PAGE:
Paul signing autographs at the Rialto Theatre, in York, in 1963
A YOUTHFUL Paul McCartney gives a York fan his autograph. John Lennon stops for a chat with another fan. The Beatles together lean and wave out of an upstairs window at the Rialto Theatre.
These previously unpublished images from one of the band’s visits to York in 1963 have been released to The Press by a leading dealer in Beatles and other rock’n’roll memorabilia, who has also revealed just how much such items can now be worth.
Jason Cornthwaite, of Tracks Ltd in Lancashire, contacted the newspaper after we reported the teenage reminiscences of Gill Thompson, who met the Fab Four and other stars when they stayed at her then home, the Edinburgh Arms, following concerts at the nearby Rialto.
She had an autograph book full of the signatures of world-famous musicians from the 1960s.
Mr Cornthwaite said he had bought the pictures seen here from a female York fan who had taken them during one of the 1963 visits.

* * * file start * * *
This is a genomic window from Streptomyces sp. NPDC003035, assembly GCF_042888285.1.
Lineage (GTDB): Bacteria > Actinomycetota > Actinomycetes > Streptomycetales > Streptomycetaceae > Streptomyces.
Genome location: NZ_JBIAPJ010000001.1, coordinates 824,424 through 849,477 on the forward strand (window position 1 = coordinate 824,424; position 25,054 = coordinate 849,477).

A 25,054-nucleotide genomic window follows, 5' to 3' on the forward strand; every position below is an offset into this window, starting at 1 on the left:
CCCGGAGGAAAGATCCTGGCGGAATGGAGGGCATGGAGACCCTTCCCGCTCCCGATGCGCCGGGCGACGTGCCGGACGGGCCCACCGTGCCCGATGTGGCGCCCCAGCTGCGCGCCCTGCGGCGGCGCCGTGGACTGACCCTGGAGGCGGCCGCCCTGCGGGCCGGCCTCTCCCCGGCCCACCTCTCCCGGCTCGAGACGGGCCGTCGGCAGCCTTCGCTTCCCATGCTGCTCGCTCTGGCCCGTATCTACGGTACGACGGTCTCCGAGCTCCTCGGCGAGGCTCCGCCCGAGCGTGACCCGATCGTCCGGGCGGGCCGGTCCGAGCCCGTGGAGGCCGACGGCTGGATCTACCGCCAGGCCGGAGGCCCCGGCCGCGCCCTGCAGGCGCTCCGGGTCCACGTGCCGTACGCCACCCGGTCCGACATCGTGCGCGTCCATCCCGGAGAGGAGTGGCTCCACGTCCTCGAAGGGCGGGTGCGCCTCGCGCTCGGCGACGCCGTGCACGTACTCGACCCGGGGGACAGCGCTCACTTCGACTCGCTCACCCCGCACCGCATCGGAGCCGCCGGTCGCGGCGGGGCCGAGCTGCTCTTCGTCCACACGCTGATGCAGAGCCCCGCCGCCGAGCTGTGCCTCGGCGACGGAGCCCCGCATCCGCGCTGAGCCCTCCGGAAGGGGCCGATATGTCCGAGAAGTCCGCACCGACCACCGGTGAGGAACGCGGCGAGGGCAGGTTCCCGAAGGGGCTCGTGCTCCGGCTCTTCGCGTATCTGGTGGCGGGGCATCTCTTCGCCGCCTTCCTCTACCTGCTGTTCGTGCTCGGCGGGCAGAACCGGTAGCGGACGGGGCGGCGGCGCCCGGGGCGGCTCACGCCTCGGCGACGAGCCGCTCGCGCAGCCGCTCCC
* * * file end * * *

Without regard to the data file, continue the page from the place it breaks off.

He said all the bands and artists who visited the city left behind a plethora of superb mementos.
Most of this material had risen steadily in value over the last 20 years, with a significant increase in the last five years – in particular with The Beatles.
He said: “Although the rise doesn’t apply to all types of Beatles items, there has been a substantial increase in the value of specific types of Fab Four ephemera, most notably signatures, concert posters, some novelty items and certain albums.
“Most of the items in these categories have doubled in value in the past five years. A Beatles concert poster from York in decent condition could now bring £4,000 to £5,000, compared with £2,000 five years ago.”
He says a a small ticket stub would be worth £50, and a larger, more elaborate one such as those issued in 1962 or early 1963 would bring about £150 – more than triple this if it were complete.
Beatles programmes were worth between £25 and £35, with handbills realising between £300 and £500.